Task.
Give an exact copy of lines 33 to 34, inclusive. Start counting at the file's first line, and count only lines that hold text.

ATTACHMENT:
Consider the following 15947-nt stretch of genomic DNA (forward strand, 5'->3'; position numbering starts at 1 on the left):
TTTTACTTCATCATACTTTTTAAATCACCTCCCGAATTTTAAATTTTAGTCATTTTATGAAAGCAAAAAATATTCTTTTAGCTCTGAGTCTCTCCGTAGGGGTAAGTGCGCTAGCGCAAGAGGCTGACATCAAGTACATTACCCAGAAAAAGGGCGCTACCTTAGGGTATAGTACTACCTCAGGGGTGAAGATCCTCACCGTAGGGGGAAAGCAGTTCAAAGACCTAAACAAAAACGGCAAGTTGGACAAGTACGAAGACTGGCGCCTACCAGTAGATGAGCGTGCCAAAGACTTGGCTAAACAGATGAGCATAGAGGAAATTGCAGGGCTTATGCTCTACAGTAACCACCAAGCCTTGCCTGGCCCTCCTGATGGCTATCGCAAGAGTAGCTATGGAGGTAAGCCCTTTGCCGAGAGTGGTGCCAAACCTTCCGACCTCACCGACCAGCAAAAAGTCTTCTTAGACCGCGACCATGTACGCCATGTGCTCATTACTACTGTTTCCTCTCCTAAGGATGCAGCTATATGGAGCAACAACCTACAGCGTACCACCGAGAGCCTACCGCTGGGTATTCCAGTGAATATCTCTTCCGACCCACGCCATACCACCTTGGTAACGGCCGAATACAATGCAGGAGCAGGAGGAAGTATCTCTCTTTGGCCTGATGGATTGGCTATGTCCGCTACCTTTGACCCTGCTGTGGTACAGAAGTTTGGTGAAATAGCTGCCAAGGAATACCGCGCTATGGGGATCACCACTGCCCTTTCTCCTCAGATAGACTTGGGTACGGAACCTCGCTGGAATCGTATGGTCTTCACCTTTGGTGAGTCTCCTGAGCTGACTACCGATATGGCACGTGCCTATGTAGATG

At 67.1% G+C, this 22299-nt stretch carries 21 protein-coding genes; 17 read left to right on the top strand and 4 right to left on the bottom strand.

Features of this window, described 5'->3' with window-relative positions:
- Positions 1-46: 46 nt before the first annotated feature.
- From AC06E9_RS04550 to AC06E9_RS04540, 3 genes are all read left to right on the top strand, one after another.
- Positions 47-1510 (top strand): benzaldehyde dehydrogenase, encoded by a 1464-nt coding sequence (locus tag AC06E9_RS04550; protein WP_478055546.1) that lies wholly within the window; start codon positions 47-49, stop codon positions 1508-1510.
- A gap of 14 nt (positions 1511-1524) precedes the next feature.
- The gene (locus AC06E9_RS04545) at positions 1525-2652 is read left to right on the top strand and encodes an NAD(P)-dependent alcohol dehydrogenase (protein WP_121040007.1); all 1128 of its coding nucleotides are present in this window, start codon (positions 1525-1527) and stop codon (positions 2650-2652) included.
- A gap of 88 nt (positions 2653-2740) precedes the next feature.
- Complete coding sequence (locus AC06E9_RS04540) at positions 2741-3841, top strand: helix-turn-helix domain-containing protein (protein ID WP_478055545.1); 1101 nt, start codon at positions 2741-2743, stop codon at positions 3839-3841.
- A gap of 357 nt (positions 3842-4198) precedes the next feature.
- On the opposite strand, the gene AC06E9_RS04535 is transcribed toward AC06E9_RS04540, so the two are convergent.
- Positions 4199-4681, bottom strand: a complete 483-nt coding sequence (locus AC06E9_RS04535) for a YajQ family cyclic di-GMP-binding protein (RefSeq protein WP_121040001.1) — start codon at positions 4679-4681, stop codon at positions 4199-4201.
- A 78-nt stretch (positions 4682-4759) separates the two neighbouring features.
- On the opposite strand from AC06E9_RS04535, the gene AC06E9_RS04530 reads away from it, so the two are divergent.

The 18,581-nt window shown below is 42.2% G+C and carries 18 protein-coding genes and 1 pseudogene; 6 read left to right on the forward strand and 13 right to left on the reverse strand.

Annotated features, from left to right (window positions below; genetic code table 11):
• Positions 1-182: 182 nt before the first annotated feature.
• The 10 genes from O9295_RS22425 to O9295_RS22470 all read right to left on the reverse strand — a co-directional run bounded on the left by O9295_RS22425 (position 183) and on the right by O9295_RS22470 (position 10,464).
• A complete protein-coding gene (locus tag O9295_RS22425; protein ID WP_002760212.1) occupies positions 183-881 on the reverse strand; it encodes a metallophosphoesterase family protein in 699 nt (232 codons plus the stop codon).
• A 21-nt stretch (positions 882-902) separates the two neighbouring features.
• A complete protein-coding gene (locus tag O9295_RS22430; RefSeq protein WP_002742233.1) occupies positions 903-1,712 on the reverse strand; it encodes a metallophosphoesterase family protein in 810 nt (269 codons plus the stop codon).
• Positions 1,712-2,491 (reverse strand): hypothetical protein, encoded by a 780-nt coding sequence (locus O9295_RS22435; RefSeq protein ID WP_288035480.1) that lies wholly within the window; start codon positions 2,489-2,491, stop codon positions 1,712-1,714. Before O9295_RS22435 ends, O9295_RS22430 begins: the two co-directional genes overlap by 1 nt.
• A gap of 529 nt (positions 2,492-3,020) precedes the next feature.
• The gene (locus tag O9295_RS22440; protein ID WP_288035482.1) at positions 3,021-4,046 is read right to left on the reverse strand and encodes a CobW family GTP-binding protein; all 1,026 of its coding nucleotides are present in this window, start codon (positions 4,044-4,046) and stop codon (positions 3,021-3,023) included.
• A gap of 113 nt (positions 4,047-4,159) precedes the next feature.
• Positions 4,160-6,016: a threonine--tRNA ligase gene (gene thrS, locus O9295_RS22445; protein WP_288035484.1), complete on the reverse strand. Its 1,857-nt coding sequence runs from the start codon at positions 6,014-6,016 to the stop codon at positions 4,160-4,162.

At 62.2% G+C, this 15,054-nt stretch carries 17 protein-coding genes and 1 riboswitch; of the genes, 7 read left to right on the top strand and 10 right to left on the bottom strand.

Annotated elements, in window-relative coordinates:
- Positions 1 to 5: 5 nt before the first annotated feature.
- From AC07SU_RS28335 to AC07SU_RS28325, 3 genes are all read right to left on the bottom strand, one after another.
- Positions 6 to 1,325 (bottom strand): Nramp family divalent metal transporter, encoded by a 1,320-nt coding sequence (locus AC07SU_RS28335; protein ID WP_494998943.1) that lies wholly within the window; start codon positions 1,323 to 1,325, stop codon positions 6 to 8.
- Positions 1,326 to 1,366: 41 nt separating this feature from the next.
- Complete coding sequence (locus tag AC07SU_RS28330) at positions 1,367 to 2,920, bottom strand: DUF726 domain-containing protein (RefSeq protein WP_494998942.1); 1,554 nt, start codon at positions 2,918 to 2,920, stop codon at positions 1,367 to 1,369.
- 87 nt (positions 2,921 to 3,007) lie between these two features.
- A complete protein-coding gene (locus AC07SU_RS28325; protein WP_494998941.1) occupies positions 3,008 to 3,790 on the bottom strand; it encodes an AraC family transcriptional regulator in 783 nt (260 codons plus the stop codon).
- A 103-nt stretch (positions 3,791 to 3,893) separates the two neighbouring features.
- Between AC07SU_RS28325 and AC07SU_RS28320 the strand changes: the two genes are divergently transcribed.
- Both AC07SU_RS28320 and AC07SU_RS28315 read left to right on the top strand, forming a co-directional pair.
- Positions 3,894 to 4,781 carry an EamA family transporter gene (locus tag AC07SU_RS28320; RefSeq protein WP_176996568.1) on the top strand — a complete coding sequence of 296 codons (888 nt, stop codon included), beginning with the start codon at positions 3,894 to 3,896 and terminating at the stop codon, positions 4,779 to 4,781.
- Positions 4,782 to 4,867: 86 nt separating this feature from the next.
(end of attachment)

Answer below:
- Positions 6 to 1,325 (bottom strand): Nramp family divalent metal transporter, encoded by a 1,320-nt coding sequence (locus AC07SU_RS28335; protein ID WP_494998943.1) that lies wholly within the window; start codon positions 1,323 to 1,325, stop codon positions 6 to 8.
- Positions 1,326 to 1,366: 41 nt separating this feature from the next.